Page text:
Filmmaker Pedro Almovodar, a fan of both Buika and Vargas, wrote worshipful liner notes for El Último Trago* He proclaims: "Much like Chavela, Concha is able to make her audience feel completely exposed. Her songs transport us to a place where we are left face-to-face with our own love history, one in which our failures stand out the most. And what's more, after listening to her sing, one is determined to keep making the same mistakes,because there are no rules, common sense, caution, or regret in passion."
I would agree with Almodovar with one important exception. Buika, like Les Nubians, always makes room for common sense. (Clearly Vargas did too, otherwise she might not have survived into her unrepentant, pistol-packin' nineties.) Buika's own lyrics make clear that she is ready and willing to suffer for love, but will not allow passion to trap or destroy her. As we hear her breath propel each note, we become convinced this woman will walk away, survive, and later thrive -- even if the pain of separation almost kills her. This is an important distinction for 21st Century post-feminist torch singers to make, and the words they choose to drive home this point sound triumphant and persuasive whether sung in French, Spanish or English.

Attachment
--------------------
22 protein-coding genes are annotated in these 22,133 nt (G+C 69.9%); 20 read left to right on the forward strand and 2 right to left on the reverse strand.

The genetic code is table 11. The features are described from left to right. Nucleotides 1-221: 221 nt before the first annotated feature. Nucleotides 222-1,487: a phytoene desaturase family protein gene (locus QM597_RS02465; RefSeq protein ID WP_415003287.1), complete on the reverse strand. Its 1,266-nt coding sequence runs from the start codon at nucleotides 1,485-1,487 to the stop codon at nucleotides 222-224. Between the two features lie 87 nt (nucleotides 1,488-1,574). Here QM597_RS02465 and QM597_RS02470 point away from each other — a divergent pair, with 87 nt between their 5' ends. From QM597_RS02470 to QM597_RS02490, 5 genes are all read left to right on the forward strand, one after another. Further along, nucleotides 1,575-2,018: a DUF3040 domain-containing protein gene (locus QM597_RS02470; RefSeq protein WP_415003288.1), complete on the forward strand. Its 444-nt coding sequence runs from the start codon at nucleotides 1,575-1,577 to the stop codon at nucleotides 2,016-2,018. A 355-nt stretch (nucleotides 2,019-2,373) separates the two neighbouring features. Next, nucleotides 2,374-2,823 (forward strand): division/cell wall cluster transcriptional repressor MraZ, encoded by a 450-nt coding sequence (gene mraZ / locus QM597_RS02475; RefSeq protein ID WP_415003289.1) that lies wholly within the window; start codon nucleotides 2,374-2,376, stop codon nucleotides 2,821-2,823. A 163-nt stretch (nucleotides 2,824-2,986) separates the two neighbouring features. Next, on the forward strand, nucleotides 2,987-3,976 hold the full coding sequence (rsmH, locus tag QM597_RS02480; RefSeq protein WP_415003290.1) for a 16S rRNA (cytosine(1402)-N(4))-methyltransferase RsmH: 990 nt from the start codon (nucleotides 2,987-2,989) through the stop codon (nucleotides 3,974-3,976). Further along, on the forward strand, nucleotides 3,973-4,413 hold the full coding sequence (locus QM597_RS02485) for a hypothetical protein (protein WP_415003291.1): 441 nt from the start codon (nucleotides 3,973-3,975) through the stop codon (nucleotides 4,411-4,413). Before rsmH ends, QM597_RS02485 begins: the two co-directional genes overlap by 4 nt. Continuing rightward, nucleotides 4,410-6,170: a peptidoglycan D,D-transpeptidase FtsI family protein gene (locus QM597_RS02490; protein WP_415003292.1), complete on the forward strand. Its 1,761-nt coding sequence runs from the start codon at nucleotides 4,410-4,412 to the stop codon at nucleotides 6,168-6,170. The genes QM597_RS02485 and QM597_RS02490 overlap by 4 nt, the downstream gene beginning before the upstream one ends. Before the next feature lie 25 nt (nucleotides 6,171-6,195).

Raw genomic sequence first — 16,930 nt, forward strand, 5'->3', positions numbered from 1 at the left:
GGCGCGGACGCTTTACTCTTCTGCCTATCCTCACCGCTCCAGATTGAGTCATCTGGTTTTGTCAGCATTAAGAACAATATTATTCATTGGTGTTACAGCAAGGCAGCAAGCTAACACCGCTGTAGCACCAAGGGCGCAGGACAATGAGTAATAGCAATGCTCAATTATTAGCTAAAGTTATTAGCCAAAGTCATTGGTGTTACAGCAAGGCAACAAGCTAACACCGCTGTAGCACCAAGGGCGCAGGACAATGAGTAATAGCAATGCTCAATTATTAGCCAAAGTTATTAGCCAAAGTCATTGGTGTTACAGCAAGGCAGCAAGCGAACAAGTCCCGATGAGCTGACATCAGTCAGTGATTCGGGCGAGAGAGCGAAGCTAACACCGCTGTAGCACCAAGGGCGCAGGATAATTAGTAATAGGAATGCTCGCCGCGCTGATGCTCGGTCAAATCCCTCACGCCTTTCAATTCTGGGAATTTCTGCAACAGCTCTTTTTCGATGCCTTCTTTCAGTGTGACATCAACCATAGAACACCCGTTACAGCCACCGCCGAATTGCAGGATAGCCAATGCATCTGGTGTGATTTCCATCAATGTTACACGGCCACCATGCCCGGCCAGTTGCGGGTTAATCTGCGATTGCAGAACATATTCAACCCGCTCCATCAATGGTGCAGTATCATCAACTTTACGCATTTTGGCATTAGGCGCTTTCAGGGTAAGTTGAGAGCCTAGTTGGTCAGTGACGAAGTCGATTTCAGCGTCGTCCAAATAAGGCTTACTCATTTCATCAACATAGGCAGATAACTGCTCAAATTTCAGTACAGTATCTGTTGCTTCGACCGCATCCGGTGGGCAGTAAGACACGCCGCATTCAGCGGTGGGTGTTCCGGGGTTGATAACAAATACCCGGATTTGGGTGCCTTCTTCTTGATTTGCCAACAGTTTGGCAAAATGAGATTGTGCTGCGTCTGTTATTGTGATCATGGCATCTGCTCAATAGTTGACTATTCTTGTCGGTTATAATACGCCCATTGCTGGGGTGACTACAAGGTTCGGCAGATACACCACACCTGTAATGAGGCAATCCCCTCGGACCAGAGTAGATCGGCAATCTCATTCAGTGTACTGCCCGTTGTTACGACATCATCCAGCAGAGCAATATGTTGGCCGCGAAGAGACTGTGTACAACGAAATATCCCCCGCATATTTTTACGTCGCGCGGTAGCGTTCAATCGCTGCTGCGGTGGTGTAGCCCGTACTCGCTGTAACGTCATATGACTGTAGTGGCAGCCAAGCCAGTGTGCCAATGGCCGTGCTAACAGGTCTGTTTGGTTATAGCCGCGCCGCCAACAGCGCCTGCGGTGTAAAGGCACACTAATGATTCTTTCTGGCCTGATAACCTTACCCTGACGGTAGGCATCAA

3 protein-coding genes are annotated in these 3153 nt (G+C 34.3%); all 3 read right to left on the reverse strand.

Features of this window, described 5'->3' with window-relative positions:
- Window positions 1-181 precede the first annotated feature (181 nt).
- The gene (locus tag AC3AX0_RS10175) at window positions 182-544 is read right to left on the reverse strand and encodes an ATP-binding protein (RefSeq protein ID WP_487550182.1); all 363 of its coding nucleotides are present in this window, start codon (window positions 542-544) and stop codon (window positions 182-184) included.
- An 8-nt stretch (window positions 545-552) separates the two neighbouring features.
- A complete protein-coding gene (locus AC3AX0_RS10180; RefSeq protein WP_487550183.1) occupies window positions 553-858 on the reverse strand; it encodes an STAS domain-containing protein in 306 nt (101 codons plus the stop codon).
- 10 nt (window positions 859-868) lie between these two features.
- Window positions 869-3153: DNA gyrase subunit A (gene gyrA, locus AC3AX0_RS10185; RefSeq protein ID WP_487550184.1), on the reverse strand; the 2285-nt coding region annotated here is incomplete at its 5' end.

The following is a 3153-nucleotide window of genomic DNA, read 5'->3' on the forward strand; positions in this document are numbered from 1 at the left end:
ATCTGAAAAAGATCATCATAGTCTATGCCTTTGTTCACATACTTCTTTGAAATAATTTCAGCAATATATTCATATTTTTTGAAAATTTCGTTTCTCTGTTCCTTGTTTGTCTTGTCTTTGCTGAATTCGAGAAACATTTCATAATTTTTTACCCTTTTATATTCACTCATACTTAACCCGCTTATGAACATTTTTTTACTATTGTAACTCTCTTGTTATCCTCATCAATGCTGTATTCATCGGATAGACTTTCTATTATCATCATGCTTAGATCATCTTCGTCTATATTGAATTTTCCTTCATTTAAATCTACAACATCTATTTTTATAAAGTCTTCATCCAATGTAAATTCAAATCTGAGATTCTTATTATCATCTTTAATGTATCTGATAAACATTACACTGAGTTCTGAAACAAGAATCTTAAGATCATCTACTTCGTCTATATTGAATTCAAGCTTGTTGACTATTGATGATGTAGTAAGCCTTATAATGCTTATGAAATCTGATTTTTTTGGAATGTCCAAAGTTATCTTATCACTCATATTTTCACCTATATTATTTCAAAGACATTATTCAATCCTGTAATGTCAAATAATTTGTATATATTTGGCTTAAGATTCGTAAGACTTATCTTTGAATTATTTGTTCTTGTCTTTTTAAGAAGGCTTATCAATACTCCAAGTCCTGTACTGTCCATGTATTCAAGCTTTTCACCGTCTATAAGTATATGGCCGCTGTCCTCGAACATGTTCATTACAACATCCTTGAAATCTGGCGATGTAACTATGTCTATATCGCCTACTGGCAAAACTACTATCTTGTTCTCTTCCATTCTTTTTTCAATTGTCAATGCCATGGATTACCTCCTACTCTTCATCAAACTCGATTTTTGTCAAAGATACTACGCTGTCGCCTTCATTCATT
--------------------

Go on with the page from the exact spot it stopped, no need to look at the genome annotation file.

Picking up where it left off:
Published in: Village Voice Blogs, June 20, 2011